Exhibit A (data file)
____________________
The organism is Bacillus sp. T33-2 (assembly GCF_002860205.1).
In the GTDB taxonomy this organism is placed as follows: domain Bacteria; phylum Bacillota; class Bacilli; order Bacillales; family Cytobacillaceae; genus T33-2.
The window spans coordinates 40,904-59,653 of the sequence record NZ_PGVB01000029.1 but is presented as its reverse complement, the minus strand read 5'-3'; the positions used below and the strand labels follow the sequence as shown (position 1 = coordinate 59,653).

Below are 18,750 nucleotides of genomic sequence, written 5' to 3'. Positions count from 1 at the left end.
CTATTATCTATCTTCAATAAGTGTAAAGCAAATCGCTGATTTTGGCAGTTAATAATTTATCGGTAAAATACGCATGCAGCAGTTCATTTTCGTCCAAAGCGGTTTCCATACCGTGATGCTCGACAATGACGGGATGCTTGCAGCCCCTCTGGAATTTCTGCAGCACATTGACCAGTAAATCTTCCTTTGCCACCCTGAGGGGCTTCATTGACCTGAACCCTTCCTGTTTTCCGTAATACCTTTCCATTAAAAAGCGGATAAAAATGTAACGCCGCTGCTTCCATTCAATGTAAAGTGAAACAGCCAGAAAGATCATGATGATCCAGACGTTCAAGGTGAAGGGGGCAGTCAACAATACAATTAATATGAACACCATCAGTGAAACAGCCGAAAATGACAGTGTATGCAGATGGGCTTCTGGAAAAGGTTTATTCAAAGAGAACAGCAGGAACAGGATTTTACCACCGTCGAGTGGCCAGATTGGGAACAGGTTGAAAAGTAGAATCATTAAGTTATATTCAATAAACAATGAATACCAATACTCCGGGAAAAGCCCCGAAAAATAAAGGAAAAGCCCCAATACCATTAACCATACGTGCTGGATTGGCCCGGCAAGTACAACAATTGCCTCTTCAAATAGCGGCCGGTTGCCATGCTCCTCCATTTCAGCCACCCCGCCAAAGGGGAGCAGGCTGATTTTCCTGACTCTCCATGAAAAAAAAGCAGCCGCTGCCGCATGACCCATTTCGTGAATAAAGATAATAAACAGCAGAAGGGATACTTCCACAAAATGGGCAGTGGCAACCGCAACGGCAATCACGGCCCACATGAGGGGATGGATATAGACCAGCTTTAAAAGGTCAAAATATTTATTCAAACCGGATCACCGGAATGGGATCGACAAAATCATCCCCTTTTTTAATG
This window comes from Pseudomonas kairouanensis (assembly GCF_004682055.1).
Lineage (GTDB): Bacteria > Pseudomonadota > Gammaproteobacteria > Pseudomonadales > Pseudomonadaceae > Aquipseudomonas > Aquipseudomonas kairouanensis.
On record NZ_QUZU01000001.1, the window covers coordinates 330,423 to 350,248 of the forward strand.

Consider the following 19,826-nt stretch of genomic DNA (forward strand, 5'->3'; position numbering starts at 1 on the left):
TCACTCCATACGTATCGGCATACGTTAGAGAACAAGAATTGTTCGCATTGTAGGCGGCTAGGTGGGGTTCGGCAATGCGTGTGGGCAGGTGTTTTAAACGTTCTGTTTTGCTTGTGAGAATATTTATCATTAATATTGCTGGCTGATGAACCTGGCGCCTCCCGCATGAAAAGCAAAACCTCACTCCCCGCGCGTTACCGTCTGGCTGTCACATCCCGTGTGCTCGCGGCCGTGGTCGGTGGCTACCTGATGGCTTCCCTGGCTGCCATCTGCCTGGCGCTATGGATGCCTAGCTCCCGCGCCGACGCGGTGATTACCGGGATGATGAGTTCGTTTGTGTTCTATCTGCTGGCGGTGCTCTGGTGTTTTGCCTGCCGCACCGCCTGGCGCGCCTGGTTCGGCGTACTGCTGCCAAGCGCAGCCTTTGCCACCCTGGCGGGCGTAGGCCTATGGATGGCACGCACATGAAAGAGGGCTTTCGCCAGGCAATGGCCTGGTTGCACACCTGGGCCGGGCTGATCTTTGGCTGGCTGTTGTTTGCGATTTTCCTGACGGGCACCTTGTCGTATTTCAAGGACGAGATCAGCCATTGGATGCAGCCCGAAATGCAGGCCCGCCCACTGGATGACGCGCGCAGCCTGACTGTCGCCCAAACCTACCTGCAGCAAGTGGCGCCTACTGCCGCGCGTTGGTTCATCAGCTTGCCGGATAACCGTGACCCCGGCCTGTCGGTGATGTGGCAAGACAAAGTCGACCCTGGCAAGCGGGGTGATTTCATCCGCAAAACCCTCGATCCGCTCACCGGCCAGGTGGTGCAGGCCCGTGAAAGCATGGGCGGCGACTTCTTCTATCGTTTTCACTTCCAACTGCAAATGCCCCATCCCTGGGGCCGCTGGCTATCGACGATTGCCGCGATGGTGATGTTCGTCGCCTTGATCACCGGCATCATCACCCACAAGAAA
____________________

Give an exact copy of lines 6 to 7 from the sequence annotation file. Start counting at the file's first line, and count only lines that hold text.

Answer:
This window comes from Pseudomonas kairouanensis (assembly GCF_004682055.1).
Lineage (GTDB): Bacteria > Pseudomonadota > Gammaproteobacteria > Pseudomonadales > Pseudomonadaceae > Aquipseudomonas > Aquipseudomonas kairouanensis.